By Adrian Pitches
Environment Correspondent, BBC News
Wild birds cannot sue for libel but big corporations can - and do.
Wild birds were quickly made the scapegoats
When the H5N1 bird flu outbreak was identified at the Bernard Matthews turkey production complex in Suffolk, following an outbreak in Hungarian poultry farms, some pointed the finger of blame at wild birds.
Presumably, a kamikaze duck had plunged head-first down a ventilation shaft into the sealed hangars containing turkeys.
Wild birds have long been blamed in South-East Asia, where H5N1 is now endemic in the poultry industry.
In July 2004, the Thai Prime Minister Thaksin Shinawatra called for wild openbill storks (Anastomus oscitans) to be slaughtered when H5N1 broke out in Thailand's poultry farms.
The storks' death sentence was only lifted when conservation group Birdlife International intervened.
And Birdlife says it has also been working to debunk initial claims about the origin of the H5N1 outbreak in Suffolk.
The H5N1 strains in Hungary and UK are nearly identical
A spokesman said: "It is BirdLife's view that the authorities must work harder to present a balanced picture, and not allow automatic implication of wild birds as the likeliest vector every time an outbreak occurs.
"Even without additional evidence, the circumstances in these cases should have strongly suggested that other means of transmission were more likely."
Wild birds are not yet migrating and, of course, summer migrants to Britain fly north from Africa, not west from Eastern Europe.
In early 2006, there were westward movements of wildfowl in response to freezing conditions around the Black Sea. But this year, there has been no substantial transit of wintering birds in Europe in response to unusual weather conditions.
There are active H5N1 surveillance schemes for wild birds in both Hungary and the UK, and no suspicious deaths of wild birds have been reported.
In the UK, 2,344 wild birds (found dead or shot by hunters) have been sampled since September 2006, with no H5N1 recorded.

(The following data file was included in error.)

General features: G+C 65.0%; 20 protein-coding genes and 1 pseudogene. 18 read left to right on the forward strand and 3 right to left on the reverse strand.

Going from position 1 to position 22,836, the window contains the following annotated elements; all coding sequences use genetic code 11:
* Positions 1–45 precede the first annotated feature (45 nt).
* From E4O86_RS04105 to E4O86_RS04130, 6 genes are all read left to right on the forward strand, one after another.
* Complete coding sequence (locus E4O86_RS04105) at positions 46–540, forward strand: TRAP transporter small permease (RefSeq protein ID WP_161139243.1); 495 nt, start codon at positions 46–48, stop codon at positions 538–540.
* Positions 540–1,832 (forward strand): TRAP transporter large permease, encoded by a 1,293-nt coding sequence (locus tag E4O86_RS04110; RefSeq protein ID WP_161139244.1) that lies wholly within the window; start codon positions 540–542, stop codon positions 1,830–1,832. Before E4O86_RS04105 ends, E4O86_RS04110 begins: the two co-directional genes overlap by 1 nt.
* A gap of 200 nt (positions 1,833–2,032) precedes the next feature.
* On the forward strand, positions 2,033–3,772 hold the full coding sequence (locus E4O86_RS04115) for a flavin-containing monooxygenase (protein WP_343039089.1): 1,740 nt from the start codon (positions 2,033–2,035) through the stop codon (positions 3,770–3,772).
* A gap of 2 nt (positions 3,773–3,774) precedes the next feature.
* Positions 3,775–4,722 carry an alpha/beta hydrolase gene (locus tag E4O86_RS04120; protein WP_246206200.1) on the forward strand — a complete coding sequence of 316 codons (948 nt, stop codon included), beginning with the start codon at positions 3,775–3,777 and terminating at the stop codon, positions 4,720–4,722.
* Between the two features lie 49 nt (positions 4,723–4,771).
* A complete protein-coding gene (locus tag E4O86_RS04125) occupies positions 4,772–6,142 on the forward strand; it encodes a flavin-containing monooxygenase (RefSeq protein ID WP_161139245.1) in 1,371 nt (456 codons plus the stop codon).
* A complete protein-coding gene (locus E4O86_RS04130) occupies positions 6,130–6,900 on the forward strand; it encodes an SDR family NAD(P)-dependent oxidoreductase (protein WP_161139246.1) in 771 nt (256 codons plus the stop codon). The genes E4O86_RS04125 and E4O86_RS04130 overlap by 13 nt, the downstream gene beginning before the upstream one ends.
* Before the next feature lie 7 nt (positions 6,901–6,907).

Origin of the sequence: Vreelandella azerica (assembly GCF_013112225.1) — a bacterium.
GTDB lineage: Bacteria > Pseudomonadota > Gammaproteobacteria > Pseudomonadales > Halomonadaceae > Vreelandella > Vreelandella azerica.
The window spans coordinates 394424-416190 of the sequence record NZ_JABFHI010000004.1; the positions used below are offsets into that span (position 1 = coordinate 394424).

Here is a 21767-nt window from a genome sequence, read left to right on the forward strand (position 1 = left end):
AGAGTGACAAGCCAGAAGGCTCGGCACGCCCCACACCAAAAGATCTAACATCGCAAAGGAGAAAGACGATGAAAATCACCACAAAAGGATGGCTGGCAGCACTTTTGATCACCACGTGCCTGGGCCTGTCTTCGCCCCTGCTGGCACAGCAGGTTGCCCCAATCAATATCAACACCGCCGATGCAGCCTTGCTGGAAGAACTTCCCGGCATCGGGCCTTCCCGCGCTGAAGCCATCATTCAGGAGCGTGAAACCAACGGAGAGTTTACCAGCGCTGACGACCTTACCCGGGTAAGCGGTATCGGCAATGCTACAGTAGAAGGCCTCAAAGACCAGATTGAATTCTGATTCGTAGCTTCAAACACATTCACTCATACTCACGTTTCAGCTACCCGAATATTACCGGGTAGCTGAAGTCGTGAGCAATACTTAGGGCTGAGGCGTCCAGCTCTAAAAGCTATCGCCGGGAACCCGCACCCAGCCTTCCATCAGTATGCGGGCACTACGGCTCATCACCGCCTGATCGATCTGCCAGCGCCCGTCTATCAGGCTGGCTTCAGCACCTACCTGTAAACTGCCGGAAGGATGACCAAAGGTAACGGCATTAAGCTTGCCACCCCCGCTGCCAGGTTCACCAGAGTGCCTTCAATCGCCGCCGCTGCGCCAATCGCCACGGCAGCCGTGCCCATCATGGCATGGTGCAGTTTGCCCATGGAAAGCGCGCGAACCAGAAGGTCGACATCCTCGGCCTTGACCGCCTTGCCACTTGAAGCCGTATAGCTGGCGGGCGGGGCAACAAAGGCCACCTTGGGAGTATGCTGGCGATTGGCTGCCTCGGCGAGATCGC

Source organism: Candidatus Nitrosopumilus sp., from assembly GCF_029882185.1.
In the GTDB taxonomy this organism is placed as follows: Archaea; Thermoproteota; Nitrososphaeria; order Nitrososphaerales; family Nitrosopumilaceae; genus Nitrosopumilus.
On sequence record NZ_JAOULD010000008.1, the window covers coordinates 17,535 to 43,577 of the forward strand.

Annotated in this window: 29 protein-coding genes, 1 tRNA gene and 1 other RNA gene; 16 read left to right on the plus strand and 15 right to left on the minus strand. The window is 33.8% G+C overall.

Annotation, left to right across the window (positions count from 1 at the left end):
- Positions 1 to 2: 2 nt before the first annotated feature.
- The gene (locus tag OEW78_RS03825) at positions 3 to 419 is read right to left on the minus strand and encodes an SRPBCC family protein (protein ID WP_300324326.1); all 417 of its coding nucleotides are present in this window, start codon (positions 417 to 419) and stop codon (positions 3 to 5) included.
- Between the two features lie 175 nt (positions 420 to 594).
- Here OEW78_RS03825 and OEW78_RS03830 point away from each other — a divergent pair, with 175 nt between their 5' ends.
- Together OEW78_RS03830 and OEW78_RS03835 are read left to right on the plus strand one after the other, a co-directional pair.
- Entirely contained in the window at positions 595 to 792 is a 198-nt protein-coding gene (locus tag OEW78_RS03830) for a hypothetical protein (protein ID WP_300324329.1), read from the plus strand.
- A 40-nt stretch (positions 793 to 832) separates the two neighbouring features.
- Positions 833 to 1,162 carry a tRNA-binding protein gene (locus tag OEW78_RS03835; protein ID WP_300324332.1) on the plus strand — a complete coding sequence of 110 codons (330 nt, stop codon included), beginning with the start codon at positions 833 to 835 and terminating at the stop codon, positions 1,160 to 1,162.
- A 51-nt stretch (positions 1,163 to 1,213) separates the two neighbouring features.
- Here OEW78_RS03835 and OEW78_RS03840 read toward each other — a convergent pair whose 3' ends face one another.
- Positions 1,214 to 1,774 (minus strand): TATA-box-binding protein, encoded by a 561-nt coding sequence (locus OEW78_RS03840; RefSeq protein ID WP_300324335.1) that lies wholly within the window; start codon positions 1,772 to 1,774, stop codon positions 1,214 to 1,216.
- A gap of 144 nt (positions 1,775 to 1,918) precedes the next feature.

Similar tests in Hungary (including live birds captured for ringing) have also shown up no H5N1.
The two outbreaks have been in closed farms, at least one of which has high biosecurity.
If H5N1 were present in the environment and being carried by wild birds, it would be much more likely that free-range poultry would have keeled over first, say experts. But they haven't.
The RSPB's director of conservation Dr Mark Avery said: "Some commentators and non-ornithological experts are making rash assumptions about wild birds and their involvement in the spread of H5N1.
"Whilst it is prudent to work on the assumption that this virus is present in some wild birds in Europe, what is known about this outbreak is difficult to reconcile with the idea that wild birds have brought H5N1 from Eastern Europe to sealed sheds in Suffolk."
Andy Musgrove, of the British Trust for Ornithology, is a Department for Environment, Food and Rural Affairs (Defra) advisor on bird flu.
He said: "Britain is a world leader in ornithological science, largely due to the unsung efforts of thousands of volunteer birdwatchers who provide us with unique data-sets with which to work.
"In the case of the current outbreak, we were immediately contacted by Defra. We felt throughout that it looked exceptionally unlikely that the virus had been introduced by a wild bird.
"This opinion was largely based on the absence of any report of an infected wild bird anywhere in Europe this winter, despite much-heightened levels of targeted surveillance.
"We communicated this opinion to Defra officials, who appeared to us to keep an open mind to all possibilities.
Dr Musgrove added it was unfortunate that some experts quickly jumped to the conclusion that wild birds were to blame.
"If you want to know about wild birds, ask an ornithologist," he said